Ajrak printing in Sindh, Pakistan, the Kutch district of Gujarat and Barmer, Rajasthan are fairly similar in regards to production techniques, featured motifs and the use of colours. This is primarily due to the fact that artisans in these regions descend from the same caste - families of the Khatri community who migrated from the Sindh province to the Kutch district and Barmer in the 16th century who are descendants of the ancient Indus Valley Civilisation. Today, the Khatri community are acclaimed for perpetuating the traditional techniques of ajrak printing.
Women from the Khatri community whose ancestors migrated from Sindh, Pakistan to Kutch, Gujarat
Dr. Ismail Mohammed Khatri, a 9th generation master ajrak artisan from Kutch, Gujarat
Before the devastating earthquake which struck Gujarat in 2001, the Khatri community practised ajrak printing in the village of Dhamadka in the Kutch district. Government and non-government organisations relocated artisans to the relatively new village of Ajrakhpur, formed in commemoration of ajrak printing and its master craftsmen. The Khatri community are not only known for their dominance in ajrak printing within Gujarat and Rajasthan, but also for other traditional textile arts such as tie and dye, or, alternatively, bandhani.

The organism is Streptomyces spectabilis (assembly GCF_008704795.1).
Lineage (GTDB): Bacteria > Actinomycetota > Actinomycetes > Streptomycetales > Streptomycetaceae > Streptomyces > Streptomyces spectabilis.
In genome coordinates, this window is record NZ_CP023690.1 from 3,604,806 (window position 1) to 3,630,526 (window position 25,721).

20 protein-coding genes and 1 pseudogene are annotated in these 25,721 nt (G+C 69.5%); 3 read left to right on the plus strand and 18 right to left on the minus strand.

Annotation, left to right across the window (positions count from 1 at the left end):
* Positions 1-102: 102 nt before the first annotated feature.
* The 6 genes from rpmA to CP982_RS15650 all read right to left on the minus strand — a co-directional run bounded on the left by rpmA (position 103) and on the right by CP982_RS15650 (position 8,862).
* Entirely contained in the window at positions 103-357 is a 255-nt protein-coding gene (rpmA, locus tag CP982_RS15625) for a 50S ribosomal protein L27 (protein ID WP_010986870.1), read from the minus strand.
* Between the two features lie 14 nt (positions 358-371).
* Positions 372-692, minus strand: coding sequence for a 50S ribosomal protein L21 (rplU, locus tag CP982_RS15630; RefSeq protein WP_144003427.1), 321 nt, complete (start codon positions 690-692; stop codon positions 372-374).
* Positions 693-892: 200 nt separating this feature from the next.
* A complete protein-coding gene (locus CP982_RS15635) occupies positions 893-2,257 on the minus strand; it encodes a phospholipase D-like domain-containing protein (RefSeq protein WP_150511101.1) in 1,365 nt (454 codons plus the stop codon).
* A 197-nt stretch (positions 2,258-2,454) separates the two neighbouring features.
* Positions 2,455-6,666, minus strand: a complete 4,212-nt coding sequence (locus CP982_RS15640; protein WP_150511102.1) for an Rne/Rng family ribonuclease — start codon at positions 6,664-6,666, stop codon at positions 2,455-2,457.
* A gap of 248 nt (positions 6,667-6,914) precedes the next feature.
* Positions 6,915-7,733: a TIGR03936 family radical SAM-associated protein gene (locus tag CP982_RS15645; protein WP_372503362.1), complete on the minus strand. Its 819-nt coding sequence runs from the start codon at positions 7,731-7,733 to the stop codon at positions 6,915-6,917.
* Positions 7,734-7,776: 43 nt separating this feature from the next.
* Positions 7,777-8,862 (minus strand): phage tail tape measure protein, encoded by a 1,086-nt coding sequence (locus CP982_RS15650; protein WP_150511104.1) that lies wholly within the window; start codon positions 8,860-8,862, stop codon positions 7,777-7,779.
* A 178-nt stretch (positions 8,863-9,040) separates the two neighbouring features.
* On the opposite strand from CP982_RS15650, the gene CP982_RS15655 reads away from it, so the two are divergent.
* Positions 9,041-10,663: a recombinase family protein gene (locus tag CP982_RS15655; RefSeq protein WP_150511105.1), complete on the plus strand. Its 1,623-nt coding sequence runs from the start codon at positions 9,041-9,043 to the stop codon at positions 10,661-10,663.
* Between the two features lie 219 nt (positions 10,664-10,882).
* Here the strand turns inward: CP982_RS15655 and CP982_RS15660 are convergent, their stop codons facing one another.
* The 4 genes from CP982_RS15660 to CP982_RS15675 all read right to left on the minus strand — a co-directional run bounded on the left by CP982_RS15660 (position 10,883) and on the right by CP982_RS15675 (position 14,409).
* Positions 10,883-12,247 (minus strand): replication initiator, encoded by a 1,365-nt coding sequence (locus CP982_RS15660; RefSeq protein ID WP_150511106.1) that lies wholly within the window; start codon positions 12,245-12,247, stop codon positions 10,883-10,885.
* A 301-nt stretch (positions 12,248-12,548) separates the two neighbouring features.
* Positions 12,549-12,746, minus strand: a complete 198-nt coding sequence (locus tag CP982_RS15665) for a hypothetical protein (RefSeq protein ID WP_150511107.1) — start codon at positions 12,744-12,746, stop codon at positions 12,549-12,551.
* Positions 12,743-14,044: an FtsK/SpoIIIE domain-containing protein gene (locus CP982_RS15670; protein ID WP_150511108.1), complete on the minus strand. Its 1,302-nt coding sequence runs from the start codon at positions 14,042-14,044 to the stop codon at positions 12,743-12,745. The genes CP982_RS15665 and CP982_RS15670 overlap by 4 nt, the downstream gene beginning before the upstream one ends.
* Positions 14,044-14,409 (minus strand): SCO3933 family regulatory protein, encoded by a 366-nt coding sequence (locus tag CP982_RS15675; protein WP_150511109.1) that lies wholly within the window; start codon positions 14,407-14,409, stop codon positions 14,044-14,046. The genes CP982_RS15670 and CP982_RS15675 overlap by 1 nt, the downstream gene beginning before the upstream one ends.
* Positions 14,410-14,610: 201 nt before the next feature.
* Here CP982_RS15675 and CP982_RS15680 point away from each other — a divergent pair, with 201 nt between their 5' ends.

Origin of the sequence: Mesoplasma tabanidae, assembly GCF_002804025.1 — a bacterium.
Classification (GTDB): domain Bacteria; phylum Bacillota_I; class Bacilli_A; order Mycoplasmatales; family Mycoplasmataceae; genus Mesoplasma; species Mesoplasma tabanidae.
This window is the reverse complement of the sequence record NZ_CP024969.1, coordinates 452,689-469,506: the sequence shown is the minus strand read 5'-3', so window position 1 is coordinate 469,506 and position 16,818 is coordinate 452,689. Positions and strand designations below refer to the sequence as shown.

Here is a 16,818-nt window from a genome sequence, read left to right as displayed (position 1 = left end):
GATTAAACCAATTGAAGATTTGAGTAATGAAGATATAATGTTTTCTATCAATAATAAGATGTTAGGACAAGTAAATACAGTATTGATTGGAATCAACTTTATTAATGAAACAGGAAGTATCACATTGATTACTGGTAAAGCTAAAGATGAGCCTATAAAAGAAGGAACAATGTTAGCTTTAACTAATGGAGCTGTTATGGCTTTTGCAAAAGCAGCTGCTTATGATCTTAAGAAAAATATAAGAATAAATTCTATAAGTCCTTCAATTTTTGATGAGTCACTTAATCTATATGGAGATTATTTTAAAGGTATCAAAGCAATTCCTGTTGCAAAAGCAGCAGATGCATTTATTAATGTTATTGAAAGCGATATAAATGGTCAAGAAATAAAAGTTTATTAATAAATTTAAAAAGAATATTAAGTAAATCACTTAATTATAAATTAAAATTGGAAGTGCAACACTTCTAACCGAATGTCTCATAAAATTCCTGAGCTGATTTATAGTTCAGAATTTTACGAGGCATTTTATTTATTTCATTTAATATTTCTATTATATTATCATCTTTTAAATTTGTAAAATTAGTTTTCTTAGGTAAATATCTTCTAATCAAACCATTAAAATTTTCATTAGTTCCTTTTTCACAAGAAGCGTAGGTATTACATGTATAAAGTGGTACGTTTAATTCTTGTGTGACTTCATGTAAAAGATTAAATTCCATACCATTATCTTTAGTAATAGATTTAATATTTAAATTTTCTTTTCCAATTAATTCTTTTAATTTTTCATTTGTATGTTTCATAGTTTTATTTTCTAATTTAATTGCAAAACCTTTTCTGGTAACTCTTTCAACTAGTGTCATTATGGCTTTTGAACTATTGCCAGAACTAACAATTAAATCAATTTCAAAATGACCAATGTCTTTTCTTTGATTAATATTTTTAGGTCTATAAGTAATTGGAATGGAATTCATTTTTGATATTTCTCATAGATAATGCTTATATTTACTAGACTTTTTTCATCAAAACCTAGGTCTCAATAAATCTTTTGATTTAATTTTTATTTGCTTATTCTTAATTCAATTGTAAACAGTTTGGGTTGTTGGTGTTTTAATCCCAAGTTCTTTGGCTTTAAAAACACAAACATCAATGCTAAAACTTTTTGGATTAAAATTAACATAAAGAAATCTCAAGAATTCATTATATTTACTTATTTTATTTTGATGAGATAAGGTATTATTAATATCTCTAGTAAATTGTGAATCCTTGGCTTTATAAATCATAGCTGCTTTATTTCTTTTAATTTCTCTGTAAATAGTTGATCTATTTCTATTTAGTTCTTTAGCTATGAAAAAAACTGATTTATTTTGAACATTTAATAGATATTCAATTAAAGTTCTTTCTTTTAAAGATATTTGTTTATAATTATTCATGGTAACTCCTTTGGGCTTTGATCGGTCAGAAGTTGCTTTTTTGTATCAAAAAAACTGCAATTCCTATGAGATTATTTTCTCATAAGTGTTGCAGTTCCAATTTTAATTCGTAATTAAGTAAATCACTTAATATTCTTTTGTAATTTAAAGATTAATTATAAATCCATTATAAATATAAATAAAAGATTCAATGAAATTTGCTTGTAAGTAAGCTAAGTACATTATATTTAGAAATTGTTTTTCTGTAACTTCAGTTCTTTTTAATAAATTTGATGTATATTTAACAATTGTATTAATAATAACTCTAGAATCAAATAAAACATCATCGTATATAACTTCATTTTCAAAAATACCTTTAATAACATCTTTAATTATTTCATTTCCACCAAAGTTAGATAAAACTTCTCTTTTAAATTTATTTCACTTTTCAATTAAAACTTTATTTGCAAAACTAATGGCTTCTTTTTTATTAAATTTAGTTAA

However, it is the Khatri families that reside particularly in Ajrakhpur, Gujarat and Barmer, Rajasthan who have been known to excel at ajrak printing and, today, continue the traditional techniques of their ancestors. In recent times, master ajrak producers of the Khatri community have instructed members of the Muslim Harijan community in the production of ajrak printed fabrics. This not only ensures that the art of ajrak printing will remain strong into the future, but also exemplifies the versatility of India’s traditional craftsmen and the integration of traditional textile techniques in contemporary fashion and home furnishings.
Sign to Ajrakhpur, Kutch, Gujarat
Modern day improvements to the manufacture of ajrak printed fabrics, such as the use of eco-friendly synthetic dyes and invention of machinery that reduces production time, jeopardise the traditions of the textile art. However, the use of traditional natural dyes is resurgent, attributable to the global urban market’s recognition and appreciation of the age-old textile art whereby designs and production techniques have stood the test of time. Numerous government and non-government initiatives continue to contribute to the conservation and sustenance of ajrak printing’s traditions and the lifestyle of its artisans.
An ajrak artisan at work in Barmer, Rajasthan
Images: Ecco Eco, D'Source, Abigail Fern, Daniel Shah